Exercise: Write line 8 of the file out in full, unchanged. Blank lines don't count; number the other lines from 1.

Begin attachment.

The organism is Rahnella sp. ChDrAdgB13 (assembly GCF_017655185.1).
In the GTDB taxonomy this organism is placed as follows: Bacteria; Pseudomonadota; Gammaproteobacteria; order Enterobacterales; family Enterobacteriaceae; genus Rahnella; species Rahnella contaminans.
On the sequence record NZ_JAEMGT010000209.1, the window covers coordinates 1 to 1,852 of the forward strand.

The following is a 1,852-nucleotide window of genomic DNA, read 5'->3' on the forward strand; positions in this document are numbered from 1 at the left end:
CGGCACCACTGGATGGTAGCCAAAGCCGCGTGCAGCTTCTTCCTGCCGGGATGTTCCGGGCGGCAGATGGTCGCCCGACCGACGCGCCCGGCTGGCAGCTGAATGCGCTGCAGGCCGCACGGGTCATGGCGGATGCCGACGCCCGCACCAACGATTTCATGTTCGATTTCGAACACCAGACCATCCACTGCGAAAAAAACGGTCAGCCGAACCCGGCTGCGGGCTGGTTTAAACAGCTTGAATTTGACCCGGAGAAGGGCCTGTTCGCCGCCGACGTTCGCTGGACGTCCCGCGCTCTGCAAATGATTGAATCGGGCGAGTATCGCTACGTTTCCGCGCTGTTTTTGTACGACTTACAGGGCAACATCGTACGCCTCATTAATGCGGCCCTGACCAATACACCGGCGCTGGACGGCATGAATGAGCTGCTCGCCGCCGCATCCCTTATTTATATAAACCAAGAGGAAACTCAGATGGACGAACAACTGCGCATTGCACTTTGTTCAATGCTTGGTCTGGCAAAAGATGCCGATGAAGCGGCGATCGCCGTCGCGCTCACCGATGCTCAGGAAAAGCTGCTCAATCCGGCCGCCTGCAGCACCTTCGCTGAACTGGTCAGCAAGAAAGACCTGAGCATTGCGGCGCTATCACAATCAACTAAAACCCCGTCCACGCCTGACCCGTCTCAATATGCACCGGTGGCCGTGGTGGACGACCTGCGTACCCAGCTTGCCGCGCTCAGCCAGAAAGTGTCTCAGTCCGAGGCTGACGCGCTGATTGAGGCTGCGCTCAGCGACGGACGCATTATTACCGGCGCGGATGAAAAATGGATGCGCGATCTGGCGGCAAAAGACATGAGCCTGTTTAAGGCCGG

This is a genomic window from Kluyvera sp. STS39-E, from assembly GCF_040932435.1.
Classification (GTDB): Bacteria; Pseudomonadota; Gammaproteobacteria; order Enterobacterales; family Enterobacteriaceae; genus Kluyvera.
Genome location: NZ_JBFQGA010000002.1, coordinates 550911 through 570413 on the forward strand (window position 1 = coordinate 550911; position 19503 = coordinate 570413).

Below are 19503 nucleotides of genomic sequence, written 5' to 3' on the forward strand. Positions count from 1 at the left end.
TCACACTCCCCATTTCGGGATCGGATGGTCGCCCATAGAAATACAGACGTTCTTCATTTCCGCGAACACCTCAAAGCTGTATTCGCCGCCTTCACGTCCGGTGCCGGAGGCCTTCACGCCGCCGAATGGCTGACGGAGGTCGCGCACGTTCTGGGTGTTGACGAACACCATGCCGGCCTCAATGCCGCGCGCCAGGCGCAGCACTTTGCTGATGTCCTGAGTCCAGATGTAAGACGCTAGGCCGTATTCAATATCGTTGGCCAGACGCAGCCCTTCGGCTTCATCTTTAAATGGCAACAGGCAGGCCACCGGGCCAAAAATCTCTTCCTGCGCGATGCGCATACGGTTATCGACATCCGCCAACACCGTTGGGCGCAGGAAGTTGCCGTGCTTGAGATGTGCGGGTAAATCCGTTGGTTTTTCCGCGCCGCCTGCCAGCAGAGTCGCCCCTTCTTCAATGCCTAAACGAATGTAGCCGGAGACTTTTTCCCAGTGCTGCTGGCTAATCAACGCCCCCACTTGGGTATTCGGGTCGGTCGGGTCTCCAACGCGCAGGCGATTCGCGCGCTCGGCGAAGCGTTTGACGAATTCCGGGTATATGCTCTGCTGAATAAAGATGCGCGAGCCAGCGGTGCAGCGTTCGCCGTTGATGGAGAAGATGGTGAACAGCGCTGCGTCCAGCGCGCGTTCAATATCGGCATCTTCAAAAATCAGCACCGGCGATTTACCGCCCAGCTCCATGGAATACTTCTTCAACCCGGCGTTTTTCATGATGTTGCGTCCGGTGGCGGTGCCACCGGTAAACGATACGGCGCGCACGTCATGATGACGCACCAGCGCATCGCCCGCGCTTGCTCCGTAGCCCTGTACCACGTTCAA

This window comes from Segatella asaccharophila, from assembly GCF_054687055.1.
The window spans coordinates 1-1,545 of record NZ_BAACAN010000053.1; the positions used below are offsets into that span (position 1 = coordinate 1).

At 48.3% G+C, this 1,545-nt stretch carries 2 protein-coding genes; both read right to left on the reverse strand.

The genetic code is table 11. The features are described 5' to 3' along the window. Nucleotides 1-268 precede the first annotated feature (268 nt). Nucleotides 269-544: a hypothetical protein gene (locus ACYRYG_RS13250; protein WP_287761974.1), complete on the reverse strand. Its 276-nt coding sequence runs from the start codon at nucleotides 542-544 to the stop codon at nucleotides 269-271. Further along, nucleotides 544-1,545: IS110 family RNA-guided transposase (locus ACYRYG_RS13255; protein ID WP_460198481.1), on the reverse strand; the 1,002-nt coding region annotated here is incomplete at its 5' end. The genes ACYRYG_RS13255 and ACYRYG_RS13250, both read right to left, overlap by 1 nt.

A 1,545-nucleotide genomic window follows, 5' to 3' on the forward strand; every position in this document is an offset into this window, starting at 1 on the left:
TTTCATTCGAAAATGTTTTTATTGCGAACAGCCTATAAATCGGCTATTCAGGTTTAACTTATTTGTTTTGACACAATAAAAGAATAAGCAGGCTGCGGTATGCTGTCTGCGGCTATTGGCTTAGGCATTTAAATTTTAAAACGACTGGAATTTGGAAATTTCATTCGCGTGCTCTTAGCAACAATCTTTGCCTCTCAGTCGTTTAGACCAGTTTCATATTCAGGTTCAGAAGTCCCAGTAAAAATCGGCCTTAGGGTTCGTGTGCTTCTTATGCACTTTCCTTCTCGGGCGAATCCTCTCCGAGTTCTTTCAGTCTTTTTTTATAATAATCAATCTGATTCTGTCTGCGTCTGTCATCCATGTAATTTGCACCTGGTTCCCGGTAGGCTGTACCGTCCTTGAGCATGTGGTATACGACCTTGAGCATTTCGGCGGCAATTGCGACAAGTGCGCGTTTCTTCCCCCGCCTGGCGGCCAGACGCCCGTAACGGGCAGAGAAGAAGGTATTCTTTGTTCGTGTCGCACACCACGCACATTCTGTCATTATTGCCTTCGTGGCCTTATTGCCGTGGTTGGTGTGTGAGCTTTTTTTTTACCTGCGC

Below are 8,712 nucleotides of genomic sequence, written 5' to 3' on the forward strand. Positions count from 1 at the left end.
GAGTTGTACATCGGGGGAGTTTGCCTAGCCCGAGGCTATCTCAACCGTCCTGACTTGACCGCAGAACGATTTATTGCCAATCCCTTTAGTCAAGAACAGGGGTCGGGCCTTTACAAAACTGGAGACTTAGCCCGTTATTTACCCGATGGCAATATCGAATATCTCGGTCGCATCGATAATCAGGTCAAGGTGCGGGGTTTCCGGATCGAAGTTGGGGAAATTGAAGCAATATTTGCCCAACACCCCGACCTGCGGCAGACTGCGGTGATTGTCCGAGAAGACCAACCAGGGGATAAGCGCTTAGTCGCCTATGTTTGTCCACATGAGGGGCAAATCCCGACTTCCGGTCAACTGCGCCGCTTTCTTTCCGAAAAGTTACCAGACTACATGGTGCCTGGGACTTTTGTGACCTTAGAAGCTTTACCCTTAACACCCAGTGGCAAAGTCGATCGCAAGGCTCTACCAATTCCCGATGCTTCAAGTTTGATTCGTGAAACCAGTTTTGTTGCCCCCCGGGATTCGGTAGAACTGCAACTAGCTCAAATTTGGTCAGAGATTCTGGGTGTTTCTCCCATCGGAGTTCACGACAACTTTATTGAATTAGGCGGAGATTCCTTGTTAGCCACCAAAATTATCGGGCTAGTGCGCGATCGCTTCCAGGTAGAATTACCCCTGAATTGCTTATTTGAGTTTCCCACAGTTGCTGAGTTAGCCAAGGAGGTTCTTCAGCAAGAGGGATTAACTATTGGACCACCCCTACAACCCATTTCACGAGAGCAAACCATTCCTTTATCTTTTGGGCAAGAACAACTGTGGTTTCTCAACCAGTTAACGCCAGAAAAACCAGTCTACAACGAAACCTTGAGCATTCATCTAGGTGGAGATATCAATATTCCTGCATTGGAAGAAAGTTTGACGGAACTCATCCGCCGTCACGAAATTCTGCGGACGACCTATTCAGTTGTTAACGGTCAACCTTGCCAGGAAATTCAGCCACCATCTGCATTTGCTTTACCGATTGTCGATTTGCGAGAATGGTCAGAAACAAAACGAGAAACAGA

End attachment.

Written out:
Genome location: NZ_JBFQGA010000002.1, coordinates 550911 through 570413 on the forward strand (window position 1 = coordinate 550911; position 19503 = coordinate 570413).